In Santoyo’s case, authorities who had been pursuing him for months said they finally tracked him down after he bought enough bitcoin to trigger an alert under the new law. Moreover, when making his transactions via a registered platform, Santoyo left personal details including his phone number and address.
Between May and November 2018, Santoyo and his sister acquired some 441,000 pesos ($22,260) in bitcoin between them on Bitso, a trading platform in Mexico and Argentina, according to government records seen by Reuters. Bitso, one of 11 registered crypto trading platforms in Mexico, declined to comment.
Mexican authorities also have their sights set on “Bandidos revolution team”, a gang federal prosecutors suspect of stealing millions of dollars through cyber attacks on large banks. In May 2019, authorities detained suspected gang leader Hector Ortiz in the central state of Guanajuato after he spent “tens of thousands of dollars” on bitcoin.
That triggered the bitcoin threshold sensor, enabling investigators to trace Ortiz via his phone. Neither Ortiz nor lawyers representing him could be reached for comment. The Mexican attorney general’s office declined to comment because the case remains open.
Rolando Rosas, head of the Cyber Investigations Unit (UICOT) at the Mexican attorney general’s office, said it was tough to track criminals’ use of bitcoin, even with the new law. UICOT has about 120 people on its staff. But to be competitive, it needs about four times that, he added.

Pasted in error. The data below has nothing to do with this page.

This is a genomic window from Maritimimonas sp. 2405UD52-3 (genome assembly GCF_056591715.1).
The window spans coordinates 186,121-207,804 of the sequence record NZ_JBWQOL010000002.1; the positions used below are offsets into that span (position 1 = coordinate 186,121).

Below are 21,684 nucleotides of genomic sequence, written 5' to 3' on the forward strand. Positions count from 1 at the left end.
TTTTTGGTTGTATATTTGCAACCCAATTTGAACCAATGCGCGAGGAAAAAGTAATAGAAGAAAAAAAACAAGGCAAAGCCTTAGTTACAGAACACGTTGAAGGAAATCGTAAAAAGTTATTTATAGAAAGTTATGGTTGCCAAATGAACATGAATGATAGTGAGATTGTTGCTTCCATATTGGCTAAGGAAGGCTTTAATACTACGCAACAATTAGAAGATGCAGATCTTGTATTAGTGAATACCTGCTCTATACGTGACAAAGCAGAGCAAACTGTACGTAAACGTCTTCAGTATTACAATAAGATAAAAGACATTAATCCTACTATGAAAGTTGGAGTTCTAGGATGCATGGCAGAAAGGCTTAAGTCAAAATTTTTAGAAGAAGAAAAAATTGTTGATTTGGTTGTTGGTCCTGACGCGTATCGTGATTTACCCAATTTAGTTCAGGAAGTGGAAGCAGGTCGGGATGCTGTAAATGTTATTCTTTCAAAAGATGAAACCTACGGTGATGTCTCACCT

The work is painstaking, and often frustrating.
The new law has led to 1,033 bitcoin threshold alerts being triggered so far this year. Investigators must chase up each one to check if it could be suspicious and whether the user is linked to any criminal behavior or cartels.
Even then, such a system can only identify transactions with registered trading companies. Rosas acknowledged his team had limited visibility of dealings in the dark web and unregulated platforms, which U.S. and Latin American officials say mask the true scale of laundering.
About 98% of all Mexico’s transactions above the 56,000-peso threshold in 2020 were flagged by one registered crypto platform, in the CJNG cartel’s home state of Jalisco, according to government data seen by Reuters.
That, said UIF chief Nieto, suggested the CJNG could be active in money laundering via cryptocurrencies. But it is too early to estimate how much money is involved in Mexico’s crypto laundry because data is still scarce, he added.
In another sign of the lengths to which organized crime is going to avoid moving hard cash, U.S. officials have told Reuters that cartels are also turning to Chinese “money brokers” who use burner phones and Chinese banking apps to move funds.
A drop in seizures of hard currency over the past decade — from $741 million to $234 million in 2018 — suggests newer technologies including cryptocurrency laundering are gaining ground, according to a U.S. Drug Enforcement Agency (DEA) report published in January this year. Most of the money came from Colombian and Mexican cartels, it said.
The DEA told Reuters the use of digital currencies by such cartels — or Transnational Criminal Organizations (TCOs) — was an “emerging and increasing trend to launder illicit proceeds”.
“Both Mexican and Colombian TCOs are increasing their use of virtual currency because of the anonymity and speed of transactions,” said spokesman Michael Miller. “It is believed the use of virtual currency will only increase in the future.”